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Imaging 3.0: Early Steps

The ACR®s Imaging 3.0 “provides concrete steps to allow all radiologists to take a leadership role in shaping America’s future health care system.” This broad initiative by ACR® intends to move radiologists from the background (Imaging 2.0) to the foreground where they are actively involved with patient care, as part of a diagnostic team.

Obviously a change of this magnitude will take time and many forms as it evolves. It also depends on enabling technology. In this article, we highlight efforts underway at NYU Langone Medical Center which may provide examples for others to follow.

The efforts at NYU seek to reverse a decades-long trend of radiologists who interpret CT scans, MRIs and other images, but are always working behind the scenes to help other physicians make decisions from the use of digital imaging technologies.

Virtual Rounds

Via computer screen, NYU radiologists participate in morning rounds with the medical staff of its pediatric intensive care units (ICU) to monitor patients progress and provide analysis of the latest images. A report of the session is then delivered to the clinical oncologist and other specialists, which include embedded images from the scans and stills from MRIs, with potential problem areas clearly marked for clinicians to review.

NYU introduced the concept of virtual rounds (VR) two years ago. The process allows physicians to review scans in real time with radiologists through a shared screen.

The use of VR has allowed radiologists at NYU to flag issues that physicians may have missed and the availability of virtual access allows for instant answers to questions and even re-examination. As well, VR eliminates communication breakdowns between physicians and radiologists that increase the risk for patient harm.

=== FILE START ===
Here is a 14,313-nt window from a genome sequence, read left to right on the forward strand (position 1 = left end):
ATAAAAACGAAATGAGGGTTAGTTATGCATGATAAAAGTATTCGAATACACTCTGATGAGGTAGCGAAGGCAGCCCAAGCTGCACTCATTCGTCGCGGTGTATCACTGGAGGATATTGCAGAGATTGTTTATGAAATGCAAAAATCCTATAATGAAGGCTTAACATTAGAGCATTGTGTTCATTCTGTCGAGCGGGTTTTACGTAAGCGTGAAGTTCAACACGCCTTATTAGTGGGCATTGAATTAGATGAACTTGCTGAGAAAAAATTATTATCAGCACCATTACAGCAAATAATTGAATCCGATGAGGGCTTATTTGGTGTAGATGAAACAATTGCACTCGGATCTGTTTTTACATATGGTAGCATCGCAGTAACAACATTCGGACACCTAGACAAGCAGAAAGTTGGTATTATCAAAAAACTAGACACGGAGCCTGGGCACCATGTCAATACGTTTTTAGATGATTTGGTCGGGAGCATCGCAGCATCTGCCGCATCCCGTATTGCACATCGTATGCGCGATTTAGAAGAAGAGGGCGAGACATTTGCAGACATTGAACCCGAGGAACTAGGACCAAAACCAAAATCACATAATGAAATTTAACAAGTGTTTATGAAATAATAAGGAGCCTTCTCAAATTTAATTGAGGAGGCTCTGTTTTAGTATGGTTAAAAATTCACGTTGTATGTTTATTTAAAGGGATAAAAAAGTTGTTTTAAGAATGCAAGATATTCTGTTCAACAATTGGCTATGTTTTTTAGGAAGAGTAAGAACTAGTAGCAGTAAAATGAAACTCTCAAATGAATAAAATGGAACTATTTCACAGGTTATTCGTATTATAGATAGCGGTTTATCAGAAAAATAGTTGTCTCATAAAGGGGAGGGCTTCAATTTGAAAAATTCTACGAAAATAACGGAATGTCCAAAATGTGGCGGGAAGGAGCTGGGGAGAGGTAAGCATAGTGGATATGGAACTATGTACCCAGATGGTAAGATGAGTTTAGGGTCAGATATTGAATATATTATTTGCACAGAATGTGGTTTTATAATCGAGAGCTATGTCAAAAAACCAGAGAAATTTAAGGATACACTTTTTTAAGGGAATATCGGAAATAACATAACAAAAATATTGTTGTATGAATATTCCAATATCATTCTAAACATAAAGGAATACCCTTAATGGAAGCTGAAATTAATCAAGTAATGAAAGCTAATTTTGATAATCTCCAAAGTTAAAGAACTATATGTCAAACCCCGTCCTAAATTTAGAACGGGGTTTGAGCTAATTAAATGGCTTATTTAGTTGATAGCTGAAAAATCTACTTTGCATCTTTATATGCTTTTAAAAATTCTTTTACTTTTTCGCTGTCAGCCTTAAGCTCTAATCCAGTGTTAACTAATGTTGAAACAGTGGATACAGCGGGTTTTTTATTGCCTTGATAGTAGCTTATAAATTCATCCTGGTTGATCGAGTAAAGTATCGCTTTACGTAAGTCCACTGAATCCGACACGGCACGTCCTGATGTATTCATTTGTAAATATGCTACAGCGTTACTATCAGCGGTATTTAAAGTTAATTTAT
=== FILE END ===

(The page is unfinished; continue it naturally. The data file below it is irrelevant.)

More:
The Role of Radiologists’ is Evolving

The traditional role of radiologists, through the use of digital technology, is evolving from acquiring and interpreting to helping referring physicians care for patients.

Advancements in technology such as VR make radiology reports easily accessible to physicians and lead to increased communication and reliance on radiologists. As the word spreads of its benefits and the VR trend catches on, radiologists can look forward to taking on a bigger role and to not always being behind the scenes.

In addition, a recent study published by the American Journal of Roentgenology indicates strongly that patients want to meet their radiologist and over half of them are willing to pay to do so! In addition, patients value radiologist assessment of images over interpreters who aren’t radiologists, according to the study.

“As electronic medical records develop, radiology reports and images have become more accessible, with patients desiring access to these images and reports,” the authors wrote. “As a result, we subsequently have increasing incentive and momentum to establish and improve the patient-radiologist interaction.”

 

Source(s): Lagnado, Lucette, “Radiologists Take On Bigger Role in Diagnosing,” The Wall Street Journal, July 11, 2016; “NYU Radiologists Play Larger Role In Diagnosing,” Radiology Business, July 12, 2016; ACR Imaging 3.0